Horse Guards Parade ceremony is '˜a real privilege' say forces personnel

EXCITEMENT is reaching a fever pitch as armed forces bands make the final preparations for a display on Horse Guards Parade.

Saturday, 26th May 2018, 7:30 am
Updated Friday, 8th June 2018, 8:51 am
The Massed Bands of the Royal Marines will perform their world-renowned Beating Retreat on London's iconic Horse Guards Parade on May 30 and 31 Picture : Habibur Rahman

On May 30 and 31, the Massed Bands of the Royal Marines will perform their world-renowned Beating Retreat – a precision drill and colour that dates back to the 16th century.

Performed every two years, the final rehearsals for this historic ceremony took place at HMS Excellent in Portsmouth yesterday.

The personnel spearheading the ceremony say that it is an incredible honour to take part in such an event.

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The Massed Bands of the Royal Marines will perform their world-renowned Beating Retreat on London's iconic Horse Guards Parade on May 30 and 31 Picture : Habibur Rahman

Major Huw Williams, conductor of the fanfare team, said: ‘It’s a great privilege to be the fanfare team conductor for this.

‘It is an amazing opportunity to just stand in Horse Guards Parade and conduct five bands like this.

‘It’s not only a privilege but also something that not everyone gets the chance to do, so I’m really excited.’

‘I’ve performed there many times before as a clarinet player – the preparation for this goes on for months, but the rehearsals are only for about three weeks in total.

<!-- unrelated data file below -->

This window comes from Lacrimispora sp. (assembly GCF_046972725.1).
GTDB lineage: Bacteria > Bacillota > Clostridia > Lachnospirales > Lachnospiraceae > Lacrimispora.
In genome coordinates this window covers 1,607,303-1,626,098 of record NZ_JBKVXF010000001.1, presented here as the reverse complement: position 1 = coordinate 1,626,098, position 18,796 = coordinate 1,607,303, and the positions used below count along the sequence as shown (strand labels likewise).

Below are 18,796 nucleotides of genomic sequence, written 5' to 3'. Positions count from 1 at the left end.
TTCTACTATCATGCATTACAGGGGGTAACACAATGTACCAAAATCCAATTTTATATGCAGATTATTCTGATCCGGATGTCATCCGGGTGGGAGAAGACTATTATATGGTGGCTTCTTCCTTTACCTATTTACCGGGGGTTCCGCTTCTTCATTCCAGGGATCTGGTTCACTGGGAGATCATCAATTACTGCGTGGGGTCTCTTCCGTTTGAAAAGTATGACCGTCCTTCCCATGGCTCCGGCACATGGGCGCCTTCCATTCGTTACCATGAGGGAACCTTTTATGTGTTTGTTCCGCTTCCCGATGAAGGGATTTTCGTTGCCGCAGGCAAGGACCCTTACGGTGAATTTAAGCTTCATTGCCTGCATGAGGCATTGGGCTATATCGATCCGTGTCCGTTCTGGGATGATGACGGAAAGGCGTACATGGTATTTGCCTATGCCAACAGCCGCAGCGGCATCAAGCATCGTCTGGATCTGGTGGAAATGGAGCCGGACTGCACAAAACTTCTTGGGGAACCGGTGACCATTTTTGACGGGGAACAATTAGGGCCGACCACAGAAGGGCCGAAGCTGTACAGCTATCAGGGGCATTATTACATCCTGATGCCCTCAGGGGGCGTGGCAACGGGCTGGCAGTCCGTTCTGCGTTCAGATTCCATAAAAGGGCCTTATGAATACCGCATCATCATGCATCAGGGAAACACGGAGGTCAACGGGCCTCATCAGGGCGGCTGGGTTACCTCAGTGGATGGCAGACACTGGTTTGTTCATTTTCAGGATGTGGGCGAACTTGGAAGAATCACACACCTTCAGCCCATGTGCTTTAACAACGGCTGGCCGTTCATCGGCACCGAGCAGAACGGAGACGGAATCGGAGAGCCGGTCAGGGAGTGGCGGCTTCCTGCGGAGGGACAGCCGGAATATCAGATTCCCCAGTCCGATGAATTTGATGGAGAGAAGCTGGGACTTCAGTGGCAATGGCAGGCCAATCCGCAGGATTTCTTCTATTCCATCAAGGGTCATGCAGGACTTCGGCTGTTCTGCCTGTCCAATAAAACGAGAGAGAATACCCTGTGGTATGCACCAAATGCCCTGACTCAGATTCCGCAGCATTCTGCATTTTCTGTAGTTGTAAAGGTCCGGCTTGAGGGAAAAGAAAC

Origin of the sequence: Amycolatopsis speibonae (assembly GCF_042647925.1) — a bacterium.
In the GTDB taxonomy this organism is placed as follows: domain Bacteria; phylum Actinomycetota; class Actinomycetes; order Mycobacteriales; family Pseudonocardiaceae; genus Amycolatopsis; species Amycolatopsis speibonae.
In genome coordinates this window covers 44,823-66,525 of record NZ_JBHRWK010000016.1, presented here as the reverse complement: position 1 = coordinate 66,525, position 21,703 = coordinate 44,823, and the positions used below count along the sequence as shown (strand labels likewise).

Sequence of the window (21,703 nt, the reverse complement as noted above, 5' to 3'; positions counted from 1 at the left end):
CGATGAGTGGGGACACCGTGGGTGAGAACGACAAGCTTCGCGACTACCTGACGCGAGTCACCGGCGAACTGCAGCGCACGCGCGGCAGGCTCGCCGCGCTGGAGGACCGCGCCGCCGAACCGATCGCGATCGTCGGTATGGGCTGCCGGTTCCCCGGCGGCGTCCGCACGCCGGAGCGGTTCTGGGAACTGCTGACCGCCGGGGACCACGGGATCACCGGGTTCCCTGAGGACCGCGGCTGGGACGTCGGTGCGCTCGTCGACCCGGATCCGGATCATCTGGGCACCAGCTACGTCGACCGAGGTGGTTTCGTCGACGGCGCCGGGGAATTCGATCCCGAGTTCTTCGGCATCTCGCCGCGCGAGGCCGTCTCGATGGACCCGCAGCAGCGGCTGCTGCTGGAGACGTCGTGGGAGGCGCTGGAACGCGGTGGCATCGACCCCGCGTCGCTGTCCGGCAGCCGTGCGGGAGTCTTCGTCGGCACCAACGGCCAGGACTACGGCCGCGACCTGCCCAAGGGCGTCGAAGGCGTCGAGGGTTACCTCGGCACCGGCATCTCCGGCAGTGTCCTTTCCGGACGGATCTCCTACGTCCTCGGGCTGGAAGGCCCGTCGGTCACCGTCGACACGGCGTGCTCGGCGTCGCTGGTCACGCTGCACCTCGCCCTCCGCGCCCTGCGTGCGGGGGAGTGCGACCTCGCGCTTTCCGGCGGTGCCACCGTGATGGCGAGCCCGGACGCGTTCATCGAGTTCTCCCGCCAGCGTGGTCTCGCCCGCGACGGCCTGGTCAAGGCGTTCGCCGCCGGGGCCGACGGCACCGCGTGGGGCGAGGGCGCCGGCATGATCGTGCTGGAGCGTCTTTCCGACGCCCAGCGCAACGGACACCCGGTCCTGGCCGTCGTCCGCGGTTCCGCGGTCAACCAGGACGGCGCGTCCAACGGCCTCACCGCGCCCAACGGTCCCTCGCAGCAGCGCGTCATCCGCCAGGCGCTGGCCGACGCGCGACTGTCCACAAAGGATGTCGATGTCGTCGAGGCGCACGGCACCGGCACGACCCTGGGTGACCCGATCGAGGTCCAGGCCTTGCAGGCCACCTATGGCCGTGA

The rehearsals have really gone very well which is a testament to the design of the display and the hard work of everyone involved.

‘There’s a lot of complex movements to master and to see it all come together with 220 musicians is something that is really quite special.’

Lt Col Jon Ridley, principal director of music, said: ‘This event is unique in that it is the only time everyone from the band service comes together to perform.

‘My job is to come up with the music for the ceremony – which is then used to create the marching display, so we all work together to make it happen. We can’t wait for it now.’

The focus of this year’s piece is to capture the essence of the First World War.

WO1 Buster Brown, choreographer for the Beating Retreat, said: ‘Once I get given the music it is my job to plan out the movements.

‘It comes just from listening to it and getting a feel for the music.

‘I’m really confident – the guys have worked really hard and we’re good to go.’

The ceremony’s charity partner is the Royal Navy and Royal Marines Charity (RNRMC).